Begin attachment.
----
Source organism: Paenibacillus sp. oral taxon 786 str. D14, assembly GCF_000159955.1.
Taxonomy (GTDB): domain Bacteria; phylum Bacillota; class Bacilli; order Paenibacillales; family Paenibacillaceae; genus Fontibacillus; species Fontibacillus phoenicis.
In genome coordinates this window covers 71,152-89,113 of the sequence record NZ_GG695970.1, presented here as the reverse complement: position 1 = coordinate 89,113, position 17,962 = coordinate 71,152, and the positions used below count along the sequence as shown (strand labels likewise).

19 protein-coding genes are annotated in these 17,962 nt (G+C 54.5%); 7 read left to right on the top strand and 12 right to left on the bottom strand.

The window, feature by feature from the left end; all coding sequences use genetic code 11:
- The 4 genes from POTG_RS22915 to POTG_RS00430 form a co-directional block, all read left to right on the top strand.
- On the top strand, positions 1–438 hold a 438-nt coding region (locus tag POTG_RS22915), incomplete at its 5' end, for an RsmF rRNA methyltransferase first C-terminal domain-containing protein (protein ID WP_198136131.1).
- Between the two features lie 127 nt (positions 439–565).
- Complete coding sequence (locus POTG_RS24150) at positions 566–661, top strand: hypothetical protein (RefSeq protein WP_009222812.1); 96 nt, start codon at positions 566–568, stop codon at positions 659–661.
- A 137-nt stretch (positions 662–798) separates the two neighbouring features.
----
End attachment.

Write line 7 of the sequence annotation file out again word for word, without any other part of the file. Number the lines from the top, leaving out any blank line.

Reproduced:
- On the top strand, positions 1–438 hold a 438-nt coding region (locus tag POTG_RS22915), incomplete at its 5' end, for an RsmF rRNA methyltransferase first C-terminal domain-containing protein (protein ID WP_198136131.1).